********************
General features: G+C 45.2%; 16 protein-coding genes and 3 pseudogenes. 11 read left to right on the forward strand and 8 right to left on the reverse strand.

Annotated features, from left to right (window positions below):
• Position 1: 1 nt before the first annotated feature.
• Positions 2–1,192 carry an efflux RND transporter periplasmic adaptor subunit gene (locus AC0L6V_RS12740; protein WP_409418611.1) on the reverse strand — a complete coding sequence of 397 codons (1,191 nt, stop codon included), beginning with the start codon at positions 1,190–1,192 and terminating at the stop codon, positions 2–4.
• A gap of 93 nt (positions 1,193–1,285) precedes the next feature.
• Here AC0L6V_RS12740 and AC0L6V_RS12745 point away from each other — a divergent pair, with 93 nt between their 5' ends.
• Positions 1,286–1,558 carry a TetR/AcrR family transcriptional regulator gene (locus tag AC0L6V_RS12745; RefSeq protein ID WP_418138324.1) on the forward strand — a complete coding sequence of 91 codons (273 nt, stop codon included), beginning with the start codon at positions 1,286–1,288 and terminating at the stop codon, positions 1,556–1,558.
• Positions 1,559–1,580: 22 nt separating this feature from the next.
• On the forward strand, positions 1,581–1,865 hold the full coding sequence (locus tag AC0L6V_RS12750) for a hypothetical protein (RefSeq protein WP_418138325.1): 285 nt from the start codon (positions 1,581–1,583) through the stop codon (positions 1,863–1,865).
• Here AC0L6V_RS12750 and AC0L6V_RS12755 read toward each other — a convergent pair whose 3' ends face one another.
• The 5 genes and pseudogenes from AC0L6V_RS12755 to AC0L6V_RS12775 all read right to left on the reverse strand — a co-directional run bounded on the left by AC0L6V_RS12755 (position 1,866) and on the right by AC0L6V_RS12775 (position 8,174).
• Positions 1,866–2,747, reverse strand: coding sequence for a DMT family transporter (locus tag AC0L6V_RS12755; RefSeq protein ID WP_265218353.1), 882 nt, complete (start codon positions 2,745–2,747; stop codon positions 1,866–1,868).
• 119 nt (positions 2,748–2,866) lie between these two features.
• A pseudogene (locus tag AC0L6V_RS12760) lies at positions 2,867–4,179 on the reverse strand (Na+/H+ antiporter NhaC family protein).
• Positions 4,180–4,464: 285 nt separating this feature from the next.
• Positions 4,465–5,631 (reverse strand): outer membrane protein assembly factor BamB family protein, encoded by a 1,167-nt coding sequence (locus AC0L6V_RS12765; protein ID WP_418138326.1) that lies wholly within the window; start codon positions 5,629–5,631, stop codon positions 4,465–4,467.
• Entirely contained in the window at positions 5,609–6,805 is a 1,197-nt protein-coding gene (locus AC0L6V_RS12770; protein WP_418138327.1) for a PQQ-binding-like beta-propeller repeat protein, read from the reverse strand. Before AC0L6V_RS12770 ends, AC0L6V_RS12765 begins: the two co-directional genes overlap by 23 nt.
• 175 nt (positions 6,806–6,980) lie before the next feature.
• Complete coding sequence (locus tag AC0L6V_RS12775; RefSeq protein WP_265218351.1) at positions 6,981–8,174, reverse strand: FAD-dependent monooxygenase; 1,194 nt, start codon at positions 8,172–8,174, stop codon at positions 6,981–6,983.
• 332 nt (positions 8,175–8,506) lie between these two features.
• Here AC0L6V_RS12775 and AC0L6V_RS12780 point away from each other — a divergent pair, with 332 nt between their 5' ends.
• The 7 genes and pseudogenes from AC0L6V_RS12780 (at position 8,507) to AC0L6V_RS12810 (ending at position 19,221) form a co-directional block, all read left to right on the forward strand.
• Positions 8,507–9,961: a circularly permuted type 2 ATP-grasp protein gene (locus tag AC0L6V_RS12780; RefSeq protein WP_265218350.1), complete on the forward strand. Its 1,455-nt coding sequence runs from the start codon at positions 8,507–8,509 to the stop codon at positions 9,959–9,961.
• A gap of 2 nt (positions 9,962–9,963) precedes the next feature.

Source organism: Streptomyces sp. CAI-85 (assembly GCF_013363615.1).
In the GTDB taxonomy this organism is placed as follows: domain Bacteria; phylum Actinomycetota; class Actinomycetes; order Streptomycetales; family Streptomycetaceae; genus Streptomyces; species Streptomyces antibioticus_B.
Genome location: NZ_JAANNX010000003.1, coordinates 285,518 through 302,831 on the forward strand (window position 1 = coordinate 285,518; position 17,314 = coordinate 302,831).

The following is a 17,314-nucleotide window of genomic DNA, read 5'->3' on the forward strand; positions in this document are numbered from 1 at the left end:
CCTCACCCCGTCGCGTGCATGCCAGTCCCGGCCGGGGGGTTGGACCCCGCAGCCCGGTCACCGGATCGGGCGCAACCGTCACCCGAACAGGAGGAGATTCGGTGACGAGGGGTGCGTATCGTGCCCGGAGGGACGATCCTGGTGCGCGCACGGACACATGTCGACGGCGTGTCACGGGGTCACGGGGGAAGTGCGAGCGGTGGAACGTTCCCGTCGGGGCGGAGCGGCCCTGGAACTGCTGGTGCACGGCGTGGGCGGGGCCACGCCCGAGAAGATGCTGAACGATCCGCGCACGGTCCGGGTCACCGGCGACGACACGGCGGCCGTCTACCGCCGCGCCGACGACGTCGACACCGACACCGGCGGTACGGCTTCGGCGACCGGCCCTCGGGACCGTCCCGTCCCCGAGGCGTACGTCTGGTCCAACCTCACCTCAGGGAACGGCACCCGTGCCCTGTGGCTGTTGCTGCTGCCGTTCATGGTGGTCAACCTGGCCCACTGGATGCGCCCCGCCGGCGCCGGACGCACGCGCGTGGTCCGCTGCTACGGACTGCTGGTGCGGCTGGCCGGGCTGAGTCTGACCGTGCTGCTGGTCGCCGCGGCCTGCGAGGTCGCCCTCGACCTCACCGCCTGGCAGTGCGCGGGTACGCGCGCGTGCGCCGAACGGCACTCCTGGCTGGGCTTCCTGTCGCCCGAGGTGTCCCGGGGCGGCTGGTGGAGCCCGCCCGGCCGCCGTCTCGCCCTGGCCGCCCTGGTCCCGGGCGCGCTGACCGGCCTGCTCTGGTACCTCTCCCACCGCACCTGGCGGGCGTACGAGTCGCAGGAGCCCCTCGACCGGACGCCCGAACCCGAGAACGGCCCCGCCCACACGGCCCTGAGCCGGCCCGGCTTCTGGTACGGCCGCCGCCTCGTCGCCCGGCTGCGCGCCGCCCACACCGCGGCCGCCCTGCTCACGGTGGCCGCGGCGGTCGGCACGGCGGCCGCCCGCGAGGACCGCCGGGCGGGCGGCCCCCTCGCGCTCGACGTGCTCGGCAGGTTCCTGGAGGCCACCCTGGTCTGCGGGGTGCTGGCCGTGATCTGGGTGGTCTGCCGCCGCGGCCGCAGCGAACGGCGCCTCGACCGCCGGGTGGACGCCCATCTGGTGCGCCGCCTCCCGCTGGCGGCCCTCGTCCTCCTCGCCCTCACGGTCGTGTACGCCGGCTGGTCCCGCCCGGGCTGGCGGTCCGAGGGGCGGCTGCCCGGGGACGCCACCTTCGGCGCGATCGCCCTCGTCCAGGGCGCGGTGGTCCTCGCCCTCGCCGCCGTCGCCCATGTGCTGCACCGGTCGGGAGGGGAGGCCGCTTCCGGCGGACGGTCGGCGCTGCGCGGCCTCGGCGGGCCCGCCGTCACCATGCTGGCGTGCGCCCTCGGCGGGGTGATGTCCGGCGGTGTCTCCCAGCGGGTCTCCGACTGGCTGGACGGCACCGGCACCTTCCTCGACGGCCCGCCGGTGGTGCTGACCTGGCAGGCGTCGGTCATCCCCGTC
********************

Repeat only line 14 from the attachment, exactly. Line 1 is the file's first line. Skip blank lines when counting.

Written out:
• A pseudogene (locus tag AC0L6V_RS12760) lies at positions 2,867–4,179 on the reverse strand (Na+/H+ antiporter NhaC family protein).